Winner of the 2015 Forward Prize for Best First Collection
Mona Arshi’s debut collection, 'Small Hands', introduces a brilliant and compelling new voice. At the centre of the book is the slow detonation of grief after her brother’s death but her work focuses on the whole variety of human experience: pleasure, hardship, tradition, energised by language which is in turn both tender and risky. Often startling as well as lyrical, Arshi’s poems resist fixity; there is a gentle poignancy at work here which haunt many of the poems. This is humane poetry. Arshi’s is a daring, moving and original voice.
Mona Arshi was born to Punjabi Sikh parents in West London where she still lives. She initially trained as a lawyer and worked for Liberty, the UK human rights organisation for several years, undertaking test case litigation under the Human Rights Act. She began writing poetry in 2008 and received a Masters in Creative Writing from the University of East Anglia. She won the inaugural Magma Poetry competition in 2011 and was on the Complete Works Program, a scheme funded by the Arts Council. Mona was joint winner of the Manchester Creative writing poetry prize in 2014.
It is a testament to Mona Arshi's talent that, after a decade of not reading any poetry at all, her work had me clambering for old anthologies. Of course, little of what I read afterwards was as elegant, moving, haunting or true. Nothing less than Britain's most promising writer.
Sathnam Sanghera, The Times
Deliciously varied in form and approach, tone and voice, Mona Arshi’s poems display a tantalising ‘instability’ – each one prismatic and glittering. She opens a clear, suggestive window onto many aspects of life and inner life, on her cultural background, for instance, and on the tragic loss of a brother. So often one thinks, pulled up in amazement, ‘Where did that come from?’ that I’m tempted to the use the word ‘genius’.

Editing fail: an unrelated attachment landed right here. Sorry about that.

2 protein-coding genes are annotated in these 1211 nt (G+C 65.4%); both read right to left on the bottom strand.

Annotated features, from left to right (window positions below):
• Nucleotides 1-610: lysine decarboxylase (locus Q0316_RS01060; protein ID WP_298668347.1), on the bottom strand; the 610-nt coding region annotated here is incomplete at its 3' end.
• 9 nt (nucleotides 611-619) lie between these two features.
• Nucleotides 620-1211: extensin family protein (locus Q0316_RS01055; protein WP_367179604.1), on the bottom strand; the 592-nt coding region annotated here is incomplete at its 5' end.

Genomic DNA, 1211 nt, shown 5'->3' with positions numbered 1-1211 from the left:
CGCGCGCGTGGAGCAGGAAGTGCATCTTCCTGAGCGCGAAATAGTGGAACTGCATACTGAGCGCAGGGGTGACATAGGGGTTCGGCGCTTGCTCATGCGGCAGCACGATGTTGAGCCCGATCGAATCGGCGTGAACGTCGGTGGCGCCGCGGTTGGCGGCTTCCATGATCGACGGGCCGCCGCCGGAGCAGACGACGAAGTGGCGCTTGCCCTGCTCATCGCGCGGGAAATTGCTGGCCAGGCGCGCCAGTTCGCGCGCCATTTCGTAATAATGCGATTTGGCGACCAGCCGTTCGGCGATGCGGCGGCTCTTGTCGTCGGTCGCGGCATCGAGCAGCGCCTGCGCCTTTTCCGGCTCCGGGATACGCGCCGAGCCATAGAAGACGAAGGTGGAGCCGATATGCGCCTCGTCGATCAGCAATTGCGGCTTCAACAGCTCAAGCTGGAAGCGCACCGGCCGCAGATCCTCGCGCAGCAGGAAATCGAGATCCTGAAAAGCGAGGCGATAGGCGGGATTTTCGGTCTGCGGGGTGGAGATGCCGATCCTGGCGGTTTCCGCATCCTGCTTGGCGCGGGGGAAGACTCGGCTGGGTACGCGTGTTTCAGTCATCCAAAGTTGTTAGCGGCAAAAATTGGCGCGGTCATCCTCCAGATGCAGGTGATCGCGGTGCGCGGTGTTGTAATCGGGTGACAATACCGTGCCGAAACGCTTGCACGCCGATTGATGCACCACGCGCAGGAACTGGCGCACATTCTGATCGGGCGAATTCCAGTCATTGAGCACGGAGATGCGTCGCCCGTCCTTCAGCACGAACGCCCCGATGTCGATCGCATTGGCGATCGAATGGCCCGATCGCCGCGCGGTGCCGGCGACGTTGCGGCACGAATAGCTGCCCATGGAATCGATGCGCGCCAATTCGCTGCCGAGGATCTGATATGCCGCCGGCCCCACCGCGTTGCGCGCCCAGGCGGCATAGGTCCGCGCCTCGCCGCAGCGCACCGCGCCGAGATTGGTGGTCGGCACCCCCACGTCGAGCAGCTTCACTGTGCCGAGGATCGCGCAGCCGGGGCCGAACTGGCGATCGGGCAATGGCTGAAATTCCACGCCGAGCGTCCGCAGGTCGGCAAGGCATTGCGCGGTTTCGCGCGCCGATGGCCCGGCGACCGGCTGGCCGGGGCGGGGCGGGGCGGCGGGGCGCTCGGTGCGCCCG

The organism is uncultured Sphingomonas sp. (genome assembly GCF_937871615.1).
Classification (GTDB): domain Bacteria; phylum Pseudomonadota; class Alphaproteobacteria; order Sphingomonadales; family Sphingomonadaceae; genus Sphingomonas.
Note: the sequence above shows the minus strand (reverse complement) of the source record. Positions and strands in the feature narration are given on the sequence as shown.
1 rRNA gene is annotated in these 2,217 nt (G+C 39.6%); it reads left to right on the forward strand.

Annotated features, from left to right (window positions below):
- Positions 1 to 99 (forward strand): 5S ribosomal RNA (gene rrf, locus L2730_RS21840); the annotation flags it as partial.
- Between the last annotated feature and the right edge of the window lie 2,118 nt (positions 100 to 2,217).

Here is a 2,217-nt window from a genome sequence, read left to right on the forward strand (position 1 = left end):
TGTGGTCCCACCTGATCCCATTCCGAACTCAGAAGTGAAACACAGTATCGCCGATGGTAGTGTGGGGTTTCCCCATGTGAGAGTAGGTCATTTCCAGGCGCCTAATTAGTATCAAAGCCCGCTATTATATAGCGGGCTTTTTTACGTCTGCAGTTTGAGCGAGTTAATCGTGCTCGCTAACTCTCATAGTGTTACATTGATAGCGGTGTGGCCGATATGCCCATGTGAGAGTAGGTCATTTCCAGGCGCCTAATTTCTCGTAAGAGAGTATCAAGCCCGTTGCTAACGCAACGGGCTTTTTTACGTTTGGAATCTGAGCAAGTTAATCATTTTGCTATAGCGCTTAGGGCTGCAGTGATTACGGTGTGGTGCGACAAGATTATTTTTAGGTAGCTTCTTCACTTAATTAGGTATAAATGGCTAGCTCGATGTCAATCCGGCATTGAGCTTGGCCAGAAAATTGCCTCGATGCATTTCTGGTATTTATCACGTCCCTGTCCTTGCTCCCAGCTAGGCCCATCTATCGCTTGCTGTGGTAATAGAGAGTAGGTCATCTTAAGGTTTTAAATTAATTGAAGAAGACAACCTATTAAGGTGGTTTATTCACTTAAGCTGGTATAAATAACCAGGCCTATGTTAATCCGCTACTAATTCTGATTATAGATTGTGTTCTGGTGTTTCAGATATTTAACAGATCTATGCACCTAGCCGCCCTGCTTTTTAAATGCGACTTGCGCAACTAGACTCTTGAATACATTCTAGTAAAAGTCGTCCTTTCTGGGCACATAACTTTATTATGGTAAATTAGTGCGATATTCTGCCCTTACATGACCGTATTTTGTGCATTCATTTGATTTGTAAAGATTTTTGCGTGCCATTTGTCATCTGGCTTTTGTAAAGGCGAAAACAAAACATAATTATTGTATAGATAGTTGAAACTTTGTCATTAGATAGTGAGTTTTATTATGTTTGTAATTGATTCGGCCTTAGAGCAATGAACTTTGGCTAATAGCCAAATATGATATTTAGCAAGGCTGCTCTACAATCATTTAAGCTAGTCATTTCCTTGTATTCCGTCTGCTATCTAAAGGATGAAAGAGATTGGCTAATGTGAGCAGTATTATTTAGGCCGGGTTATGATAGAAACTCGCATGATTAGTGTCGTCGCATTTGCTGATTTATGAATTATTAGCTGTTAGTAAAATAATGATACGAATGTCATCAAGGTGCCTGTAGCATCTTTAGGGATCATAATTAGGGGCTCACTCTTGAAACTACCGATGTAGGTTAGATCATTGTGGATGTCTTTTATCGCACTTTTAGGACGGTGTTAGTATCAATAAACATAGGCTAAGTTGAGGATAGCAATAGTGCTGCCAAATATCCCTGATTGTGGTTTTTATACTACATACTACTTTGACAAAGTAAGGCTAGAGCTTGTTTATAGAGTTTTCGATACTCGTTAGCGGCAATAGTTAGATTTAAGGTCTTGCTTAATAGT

There is an extraordinary keenness, sharpness, poignancy and precision in Mona Arshi's poems. They deal with loss, pleasure and the sheer particularities of life with striking grace, constituting something like ‘an erotics of the spirit’, tenderly and imaginatively taking apart and reassembling language, registering everything necessary. Time and again she hits the perfect note. It is rare to find a first book as beautiful as this.
Mona Arshi’s debut collection certainly lives up to that claim. Her work draws on a rainbow of influences, including her Punjabi Sikh heritage. Fuelled by grief at her brother’s death, but encompassing a range of human experiences, her poems have the vividly uncanny quality of dreams, as the surface of ordinary things shifts to reveal something quite disturbingly different. Her use of imagery is startlingly original: pomegranate seeds are ‘unborns ticking/in blisters of heat’.
Mona Arshi proves she has the tools to move and startle her audience with precisely-crafted work.
Dundee University Review of the Arts
Small Hands is a beautiful, minimally-designed and tiny edition – even the font is noticeably smaller than the industry norm – and Liverpool University Press have done an excellent job making the physical object match the work inside it. The collection is full of curious, shifty poems that seem intent on approaching their subjects sidelong, or from multiple angles at once. If this approach sometimes makes it difficult to get an accurate read on the poem’s message, it does make for work that seems to offer up something different with every reading.
This is an intriguing, powerful collection.
Cath Nichols, Poetry Wales
Small Hands seems to offer an early ripening of what promises to be a vintage trip into ‘foreignation.’
Ken Evans, The Manchester Review